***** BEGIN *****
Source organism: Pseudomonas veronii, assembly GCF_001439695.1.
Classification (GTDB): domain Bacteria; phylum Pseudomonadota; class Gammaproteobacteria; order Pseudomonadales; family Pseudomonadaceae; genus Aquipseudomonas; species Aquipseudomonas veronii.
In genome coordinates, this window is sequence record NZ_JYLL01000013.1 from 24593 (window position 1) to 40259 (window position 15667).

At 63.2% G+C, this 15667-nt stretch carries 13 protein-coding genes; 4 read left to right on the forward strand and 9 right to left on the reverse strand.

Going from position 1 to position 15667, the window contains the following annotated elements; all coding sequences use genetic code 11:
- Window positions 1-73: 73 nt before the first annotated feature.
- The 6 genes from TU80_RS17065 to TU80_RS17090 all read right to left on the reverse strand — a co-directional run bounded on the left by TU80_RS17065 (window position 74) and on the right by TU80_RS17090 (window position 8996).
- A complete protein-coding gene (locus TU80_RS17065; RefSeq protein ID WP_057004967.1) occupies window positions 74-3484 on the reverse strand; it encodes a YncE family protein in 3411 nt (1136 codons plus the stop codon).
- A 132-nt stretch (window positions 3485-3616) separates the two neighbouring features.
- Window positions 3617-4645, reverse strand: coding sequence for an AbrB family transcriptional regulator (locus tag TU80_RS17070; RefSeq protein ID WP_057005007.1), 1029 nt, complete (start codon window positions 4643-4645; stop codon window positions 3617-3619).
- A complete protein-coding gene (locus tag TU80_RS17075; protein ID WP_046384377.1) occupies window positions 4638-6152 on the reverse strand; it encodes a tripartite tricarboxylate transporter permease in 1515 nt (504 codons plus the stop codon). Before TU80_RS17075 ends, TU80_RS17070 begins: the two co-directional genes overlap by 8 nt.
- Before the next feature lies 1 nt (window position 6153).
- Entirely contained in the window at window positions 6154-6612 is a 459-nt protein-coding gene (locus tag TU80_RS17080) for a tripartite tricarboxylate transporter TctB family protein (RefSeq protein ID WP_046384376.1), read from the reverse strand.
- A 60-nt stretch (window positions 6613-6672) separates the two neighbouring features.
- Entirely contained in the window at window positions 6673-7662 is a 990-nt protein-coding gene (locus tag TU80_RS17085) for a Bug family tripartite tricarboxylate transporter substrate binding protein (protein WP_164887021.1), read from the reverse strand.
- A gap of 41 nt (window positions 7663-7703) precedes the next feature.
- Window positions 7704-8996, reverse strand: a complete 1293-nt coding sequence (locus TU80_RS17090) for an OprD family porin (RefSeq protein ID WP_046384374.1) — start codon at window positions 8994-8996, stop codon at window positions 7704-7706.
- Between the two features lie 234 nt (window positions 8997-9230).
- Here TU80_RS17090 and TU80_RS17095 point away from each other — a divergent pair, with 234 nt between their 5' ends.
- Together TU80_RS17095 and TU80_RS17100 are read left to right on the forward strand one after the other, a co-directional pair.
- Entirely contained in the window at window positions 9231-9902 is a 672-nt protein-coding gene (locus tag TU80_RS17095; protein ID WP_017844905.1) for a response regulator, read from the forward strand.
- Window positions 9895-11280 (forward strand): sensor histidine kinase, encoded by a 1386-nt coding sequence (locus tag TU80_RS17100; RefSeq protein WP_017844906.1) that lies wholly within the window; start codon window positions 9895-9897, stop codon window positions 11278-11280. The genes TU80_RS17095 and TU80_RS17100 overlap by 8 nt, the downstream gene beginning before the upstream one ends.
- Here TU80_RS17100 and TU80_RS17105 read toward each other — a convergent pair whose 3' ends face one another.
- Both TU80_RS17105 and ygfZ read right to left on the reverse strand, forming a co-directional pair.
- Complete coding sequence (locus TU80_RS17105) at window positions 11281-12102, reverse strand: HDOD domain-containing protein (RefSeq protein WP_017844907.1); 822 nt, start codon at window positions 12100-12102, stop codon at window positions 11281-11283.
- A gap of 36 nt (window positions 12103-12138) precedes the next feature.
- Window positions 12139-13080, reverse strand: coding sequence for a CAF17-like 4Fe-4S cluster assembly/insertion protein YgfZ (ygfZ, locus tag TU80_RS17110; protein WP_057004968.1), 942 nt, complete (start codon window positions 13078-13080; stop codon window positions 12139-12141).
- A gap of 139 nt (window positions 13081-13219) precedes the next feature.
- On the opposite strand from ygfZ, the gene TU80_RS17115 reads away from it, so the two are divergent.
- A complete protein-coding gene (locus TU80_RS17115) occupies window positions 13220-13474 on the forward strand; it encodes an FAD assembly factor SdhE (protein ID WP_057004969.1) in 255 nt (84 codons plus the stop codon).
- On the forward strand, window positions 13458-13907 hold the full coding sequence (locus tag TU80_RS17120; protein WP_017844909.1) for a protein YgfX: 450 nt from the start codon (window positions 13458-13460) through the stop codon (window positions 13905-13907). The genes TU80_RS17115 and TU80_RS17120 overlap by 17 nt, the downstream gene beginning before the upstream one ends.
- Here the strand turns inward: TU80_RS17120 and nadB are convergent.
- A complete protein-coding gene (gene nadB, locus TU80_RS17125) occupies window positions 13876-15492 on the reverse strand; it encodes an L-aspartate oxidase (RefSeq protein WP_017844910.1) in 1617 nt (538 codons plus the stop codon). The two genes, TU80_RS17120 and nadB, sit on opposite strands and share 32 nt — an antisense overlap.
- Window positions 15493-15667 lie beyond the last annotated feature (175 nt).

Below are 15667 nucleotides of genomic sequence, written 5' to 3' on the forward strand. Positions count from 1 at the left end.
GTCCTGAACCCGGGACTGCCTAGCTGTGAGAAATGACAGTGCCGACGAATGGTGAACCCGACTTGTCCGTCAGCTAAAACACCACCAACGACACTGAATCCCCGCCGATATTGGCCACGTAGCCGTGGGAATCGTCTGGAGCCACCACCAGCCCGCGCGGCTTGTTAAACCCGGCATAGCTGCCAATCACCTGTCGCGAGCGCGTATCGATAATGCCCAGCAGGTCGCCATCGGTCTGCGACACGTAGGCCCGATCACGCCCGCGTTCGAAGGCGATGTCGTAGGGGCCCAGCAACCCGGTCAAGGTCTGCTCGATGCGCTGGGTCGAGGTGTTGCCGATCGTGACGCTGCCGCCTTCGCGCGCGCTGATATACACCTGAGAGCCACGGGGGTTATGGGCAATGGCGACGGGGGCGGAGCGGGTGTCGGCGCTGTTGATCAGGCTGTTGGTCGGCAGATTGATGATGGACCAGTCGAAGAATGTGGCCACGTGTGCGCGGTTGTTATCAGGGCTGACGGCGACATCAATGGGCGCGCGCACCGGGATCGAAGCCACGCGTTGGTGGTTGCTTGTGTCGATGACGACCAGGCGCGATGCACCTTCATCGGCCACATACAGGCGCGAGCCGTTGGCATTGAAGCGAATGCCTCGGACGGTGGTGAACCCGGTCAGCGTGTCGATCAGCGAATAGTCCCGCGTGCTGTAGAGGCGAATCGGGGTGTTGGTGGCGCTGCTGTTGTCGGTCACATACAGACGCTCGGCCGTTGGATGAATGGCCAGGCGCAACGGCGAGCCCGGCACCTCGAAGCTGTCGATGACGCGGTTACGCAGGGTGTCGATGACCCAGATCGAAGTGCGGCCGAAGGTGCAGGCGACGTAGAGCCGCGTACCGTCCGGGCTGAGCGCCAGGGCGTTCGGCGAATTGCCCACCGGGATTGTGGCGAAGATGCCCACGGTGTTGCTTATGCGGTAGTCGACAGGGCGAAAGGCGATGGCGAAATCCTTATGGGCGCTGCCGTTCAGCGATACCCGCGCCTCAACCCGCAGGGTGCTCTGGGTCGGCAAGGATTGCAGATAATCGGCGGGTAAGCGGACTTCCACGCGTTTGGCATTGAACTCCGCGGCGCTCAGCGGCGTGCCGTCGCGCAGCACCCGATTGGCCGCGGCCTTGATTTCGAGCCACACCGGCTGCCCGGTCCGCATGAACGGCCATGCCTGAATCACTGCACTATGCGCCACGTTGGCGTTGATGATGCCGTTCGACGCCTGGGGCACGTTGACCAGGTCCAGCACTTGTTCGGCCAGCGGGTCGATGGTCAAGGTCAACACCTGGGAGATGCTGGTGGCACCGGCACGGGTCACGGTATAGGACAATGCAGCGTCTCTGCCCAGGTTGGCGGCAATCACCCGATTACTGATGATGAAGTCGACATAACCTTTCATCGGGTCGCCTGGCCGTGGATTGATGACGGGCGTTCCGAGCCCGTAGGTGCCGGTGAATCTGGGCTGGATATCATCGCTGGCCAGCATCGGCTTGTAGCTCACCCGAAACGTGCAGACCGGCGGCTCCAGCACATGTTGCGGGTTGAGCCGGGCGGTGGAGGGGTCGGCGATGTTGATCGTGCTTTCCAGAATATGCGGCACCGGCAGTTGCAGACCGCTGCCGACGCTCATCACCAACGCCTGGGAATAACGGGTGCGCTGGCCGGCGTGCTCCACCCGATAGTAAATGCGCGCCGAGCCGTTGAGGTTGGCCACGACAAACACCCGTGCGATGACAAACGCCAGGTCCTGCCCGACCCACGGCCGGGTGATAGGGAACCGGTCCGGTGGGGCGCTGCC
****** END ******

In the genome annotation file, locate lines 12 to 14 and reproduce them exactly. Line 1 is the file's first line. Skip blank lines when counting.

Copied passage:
- Before the next feature lies 1 nt (window position 6153).
- Entirely contained in the window at window positions 6154-6612 is a 459-nt protein-coding gene (locus tag TU80_RS17080) for a tripartite tricarboxylate transporter TctB family protein (RefSeq protein ID WP_046384376.1), read from the reverse strand.
- A 60-nt stretch (window positions 6613-6672) separates the two neighbouring features.